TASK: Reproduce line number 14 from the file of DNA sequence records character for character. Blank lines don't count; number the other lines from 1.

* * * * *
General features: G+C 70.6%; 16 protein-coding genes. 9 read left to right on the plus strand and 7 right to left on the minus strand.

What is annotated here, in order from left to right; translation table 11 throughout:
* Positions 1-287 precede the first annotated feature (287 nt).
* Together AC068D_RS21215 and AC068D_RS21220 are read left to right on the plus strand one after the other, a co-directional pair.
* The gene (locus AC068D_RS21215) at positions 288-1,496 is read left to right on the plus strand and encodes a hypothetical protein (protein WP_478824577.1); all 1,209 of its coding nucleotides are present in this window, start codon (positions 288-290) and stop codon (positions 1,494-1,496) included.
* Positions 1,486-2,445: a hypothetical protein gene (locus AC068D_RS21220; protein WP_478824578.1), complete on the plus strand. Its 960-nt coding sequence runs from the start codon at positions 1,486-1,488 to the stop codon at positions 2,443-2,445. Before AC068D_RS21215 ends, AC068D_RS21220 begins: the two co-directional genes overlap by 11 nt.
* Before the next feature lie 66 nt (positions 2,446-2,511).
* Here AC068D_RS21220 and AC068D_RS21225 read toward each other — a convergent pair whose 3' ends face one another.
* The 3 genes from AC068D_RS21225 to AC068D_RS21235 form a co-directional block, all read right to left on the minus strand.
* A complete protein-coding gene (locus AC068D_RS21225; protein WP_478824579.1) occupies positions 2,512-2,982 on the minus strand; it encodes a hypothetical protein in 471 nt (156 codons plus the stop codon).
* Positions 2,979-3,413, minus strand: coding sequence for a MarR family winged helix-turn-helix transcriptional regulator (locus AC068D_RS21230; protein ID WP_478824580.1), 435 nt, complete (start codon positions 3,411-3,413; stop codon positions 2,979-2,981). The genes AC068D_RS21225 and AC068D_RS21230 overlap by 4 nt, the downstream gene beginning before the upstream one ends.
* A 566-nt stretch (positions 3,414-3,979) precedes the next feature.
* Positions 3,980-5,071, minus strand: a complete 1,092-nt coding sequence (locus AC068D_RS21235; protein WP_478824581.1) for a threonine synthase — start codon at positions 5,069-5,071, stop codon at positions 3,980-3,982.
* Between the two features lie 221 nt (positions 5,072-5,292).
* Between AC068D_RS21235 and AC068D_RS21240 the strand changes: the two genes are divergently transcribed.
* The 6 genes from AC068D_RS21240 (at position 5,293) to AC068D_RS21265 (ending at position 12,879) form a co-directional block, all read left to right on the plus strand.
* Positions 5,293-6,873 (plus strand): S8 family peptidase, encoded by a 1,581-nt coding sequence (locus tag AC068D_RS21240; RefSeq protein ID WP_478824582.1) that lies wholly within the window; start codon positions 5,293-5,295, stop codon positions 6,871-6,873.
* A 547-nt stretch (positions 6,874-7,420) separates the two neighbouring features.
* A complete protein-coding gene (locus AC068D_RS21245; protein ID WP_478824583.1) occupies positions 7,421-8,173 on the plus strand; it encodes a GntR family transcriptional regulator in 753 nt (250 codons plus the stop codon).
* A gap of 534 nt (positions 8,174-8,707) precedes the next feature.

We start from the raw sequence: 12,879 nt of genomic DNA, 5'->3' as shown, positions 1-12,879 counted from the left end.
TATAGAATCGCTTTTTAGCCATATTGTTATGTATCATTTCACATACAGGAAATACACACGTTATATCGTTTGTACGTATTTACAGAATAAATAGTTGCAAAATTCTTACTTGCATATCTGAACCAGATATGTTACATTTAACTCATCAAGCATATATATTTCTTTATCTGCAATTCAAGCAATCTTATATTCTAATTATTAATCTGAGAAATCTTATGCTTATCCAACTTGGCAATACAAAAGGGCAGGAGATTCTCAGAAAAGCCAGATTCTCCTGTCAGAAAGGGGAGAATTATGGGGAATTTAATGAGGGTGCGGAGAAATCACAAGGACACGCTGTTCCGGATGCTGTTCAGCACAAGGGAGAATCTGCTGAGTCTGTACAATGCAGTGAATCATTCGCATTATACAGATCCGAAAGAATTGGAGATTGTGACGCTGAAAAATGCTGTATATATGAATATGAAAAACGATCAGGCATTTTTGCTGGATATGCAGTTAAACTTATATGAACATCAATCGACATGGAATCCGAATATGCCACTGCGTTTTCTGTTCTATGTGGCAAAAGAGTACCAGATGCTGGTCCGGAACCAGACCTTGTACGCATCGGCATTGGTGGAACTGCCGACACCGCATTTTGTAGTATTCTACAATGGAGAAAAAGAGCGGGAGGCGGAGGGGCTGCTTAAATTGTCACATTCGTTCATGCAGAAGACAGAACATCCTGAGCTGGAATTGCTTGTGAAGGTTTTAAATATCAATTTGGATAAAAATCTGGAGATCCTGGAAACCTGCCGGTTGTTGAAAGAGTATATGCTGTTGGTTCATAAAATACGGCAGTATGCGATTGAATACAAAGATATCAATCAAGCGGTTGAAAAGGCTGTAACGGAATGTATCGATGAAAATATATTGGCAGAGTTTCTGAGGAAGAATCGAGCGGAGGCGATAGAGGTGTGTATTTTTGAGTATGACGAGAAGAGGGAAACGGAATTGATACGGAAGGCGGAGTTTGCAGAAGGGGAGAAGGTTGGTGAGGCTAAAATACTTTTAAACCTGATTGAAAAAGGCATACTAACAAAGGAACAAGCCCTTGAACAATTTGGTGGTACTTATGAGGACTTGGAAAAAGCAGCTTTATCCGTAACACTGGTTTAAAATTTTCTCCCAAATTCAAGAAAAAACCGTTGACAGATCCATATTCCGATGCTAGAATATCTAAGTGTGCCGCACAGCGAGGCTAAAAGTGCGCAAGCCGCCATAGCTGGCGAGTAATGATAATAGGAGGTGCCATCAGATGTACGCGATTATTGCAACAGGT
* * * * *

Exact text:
* Between the two features lie 221 nt (positions 5,072-5,292).